You highlighted the importance of this being a cross-Government strategy, which it absolutely is, and I'm very grateful for the buy-in from all my Cabinet colleagues. But you're absolutely right, once we have the completed strategies, we need to monitor and drive that implementation. That's why, with my colleague Julie Morgan, we've established a new delivery and assurance board to drive that, as two Ministers representing health and social care, to make sure that we've got that high-level Welsh Government mechanism to drive delivery. But as well as that, we also have cross-Government working with Cabinet colleagues. We've got two cross-Government officials groups, one looking at mental health and well-being, and the other one looking at suicide prevention. So, that work is really embedded throughout the Government, and it is absolutely the case that we will be providing—. I committed that we would provide reports on progress. The plan is that, when we have completed the consultation, we will publish the final strategies, with delivery plans underpinning them, and then we will also identify what those reporting arrangements will be.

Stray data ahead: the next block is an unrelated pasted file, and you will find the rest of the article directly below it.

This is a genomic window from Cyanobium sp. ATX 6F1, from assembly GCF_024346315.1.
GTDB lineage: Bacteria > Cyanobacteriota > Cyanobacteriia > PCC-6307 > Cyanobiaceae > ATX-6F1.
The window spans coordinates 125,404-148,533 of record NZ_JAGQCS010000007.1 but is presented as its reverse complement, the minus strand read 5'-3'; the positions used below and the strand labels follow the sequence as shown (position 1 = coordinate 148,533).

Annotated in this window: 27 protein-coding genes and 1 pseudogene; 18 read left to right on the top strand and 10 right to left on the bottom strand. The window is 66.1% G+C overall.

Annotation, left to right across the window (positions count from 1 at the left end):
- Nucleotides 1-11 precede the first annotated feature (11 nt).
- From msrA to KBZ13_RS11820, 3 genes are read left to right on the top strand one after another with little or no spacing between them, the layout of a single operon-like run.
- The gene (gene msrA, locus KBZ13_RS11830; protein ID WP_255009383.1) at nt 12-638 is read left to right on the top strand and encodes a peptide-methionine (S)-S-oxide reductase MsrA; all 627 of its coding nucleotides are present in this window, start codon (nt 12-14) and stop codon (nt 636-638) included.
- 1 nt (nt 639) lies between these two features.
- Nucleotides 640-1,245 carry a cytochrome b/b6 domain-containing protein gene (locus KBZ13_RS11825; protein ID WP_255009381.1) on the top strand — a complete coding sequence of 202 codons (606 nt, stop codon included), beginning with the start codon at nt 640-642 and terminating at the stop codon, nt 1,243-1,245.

Thank you for your comments about the health boards. Obviously, getting their buy-in is crucial, especially in the current climate. The NHS executive is going to be running specific workshops with the NHS to get their views on the strategies, so we'll be able to take their feedback specifically on that and to identify what more we can do in that space.